A January menu that comforts and restores – The Denver Post
By David Tanis, The New York Times
January menus, with or without resolutions, ought to be gentler and milder, given December’s inevitable excesses.
For post-holiday cooking (since your kitchen has no doubt seen a lot of action lately), you want comfort, ease and lightness, and these three dishes cover all counts. They can be served sequentially, as a menu for a quiet dinner or on their own.
We’re all craving comfort, especially this winter, and nothing soothes like a warm bowl of soup, whether as a starter or as a meal. Puréed vegetable soups are both easy to make and quick to cook. It’s simply a matter of simmering the vegetables until tender and blitzing the contents of the pot.
There are, of course, details that need minding. Make sure to season the soup as it cooks — it should taste good even before it goes into the blender. And there’s the matter of thickness. I prefer a puréed soup that pours easily, with a creamy consistency, rather than one that’s as stiff as porridge. But that’s easy to achieve: It just means adding a bit more liquid, as necessary.
Classic leek and potato soup is well known and well loved. Replacing the potatoes with parsnips may seem arbitrary, but the result is sweeter, earthier and more fragrant. I have kept it quite plain, seasoning with only salt and pepper and a touch of turmeric for color, but it is satisfying and tastes of what it is. Sautéing the vegetables very slowly before adding liquid is the key to success. I like it best made with water rather than broth — it makes a lighter soup. For a little richness, a dab of crème fraîche or yogurt or a drizzle of olive oil can be nice.
As a main course, generally speaking, you can’t go wrong with meatballs. Though, traditionally, a meatball may swim in red sauce, in the spirit of lighter, leaner fare, these are made with ground chicken and go sauceless.
There is no stinting on flavor, however; the chicken mixture is laced with aromatic spices. A blend of black pepper, lemon zest, cayenne, nutmeg, cinnamon and crushed fennel seeds supplies the necessary zing. Cooked chopped spinach, a shower of cilantro and a little serrano chile lend the required green, herbaceous back notes and a bit of a kick.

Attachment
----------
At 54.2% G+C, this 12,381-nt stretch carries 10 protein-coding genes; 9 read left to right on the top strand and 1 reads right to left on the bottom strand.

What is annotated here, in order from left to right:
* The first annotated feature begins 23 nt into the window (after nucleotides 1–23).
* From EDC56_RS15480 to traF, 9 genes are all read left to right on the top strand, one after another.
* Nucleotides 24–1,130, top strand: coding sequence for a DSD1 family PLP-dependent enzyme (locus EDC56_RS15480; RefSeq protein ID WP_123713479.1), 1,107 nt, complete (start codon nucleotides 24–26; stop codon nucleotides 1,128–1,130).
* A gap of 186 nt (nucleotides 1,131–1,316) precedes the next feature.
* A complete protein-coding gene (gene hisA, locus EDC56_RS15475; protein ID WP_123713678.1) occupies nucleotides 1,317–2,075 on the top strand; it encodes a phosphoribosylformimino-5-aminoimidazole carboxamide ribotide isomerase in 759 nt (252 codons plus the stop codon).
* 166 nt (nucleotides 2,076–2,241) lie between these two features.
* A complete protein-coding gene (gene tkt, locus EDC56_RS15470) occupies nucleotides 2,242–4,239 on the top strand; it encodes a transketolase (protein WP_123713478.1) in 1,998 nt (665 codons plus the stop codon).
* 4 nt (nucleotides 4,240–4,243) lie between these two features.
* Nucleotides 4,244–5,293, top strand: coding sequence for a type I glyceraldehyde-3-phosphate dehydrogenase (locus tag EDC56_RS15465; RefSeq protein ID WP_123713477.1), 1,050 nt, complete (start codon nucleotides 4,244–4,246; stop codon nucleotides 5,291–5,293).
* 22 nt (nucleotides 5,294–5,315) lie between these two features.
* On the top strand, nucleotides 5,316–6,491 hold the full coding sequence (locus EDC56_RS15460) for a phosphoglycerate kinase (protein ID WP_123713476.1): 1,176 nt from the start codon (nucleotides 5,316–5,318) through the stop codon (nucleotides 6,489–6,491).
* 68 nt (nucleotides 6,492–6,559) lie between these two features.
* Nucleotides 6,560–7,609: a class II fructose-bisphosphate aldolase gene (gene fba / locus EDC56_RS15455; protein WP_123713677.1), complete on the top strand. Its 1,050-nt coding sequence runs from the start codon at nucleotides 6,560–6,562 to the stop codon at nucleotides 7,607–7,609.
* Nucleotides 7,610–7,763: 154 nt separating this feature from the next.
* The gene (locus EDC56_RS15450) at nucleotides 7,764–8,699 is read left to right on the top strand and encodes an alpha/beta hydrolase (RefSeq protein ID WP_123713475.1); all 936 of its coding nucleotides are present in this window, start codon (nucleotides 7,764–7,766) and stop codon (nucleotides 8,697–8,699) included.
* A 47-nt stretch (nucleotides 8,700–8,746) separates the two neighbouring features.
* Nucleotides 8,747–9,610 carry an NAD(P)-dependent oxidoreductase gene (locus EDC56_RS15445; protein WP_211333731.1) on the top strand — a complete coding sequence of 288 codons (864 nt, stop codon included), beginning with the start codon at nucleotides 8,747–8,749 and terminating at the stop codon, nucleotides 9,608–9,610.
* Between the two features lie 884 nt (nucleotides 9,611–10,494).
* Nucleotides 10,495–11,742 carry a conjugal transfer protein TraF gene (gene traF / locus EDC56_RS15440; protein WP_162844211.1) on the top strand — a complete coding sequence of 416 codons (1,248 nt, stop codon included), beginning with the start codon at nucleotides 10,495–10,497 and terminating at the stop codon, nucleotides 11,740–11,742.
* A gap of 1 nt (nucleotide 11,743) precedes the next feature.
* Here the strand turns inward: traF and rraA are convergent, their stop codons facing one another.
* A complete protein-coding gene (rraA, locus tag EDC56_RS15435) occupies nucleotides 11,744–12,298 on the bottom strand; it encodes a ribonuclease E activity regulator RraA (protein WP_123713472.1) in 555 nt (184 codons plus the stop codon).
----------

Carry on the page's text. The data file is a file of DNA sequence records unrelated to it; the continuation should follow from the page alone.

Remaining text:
To keep kitchen time to a minimum — and flavor at a maximum — make the meatball base a day in advance of cooking. Frying the meatballs gently in olive oil over medium heat keeps them juicy. (High-heat cooking would make them tough.) For a pleasantly light meal, forgo any kind of sauce, and serve the spiced meatballs with steamed rice and lemon wedges or alongside a salad of leafy greens.
A stellar fruit salad makes a perfect dessert. Packed with vitamins and antioxidants, it’s delicious, and stunning to boot. Winter is the season for citrus, so choose among colorful oranges and grapefruit, including blood orange, if possible. Fuyu persimmons, also in season now, can be eaten raw and unripe. (Pointy-bottomed Hachiya persimmons cannot.) They have the slippery texture of mango and a lovely flavor somewhere between melon and papaya.
Bright, ruby-red pomegranate seeds, like sweet-sour jewels, top everything off. I think this salad, well chilled, needs no garnish at all, or any additional flavors. But, if you want something more, add a splash of orange liqueur or limoncello.
After a deliberately restorative meal like this, one will leave the table glowing, and with no regrets.
Creamy Leek and Parsnip Soup
Yield: 4 to 6 servings
Total time: 25 minutes
- 3 tablespoons extra-virgin olive oil
- 4 large leeks, trimmed and cut into 1/2-inch pieces (about 4 cups)
- 6 medium parsnips, peeled and cut into 1/2-inch pieces (about 4 cups)
- 2 teaspoons kosher salt
- Black pepper
- 1 bay leaf
- 1 teaspoon ground turmeric
- 4 garlic cloves, minced
- 6 cups water, chicken broth or vegetable broth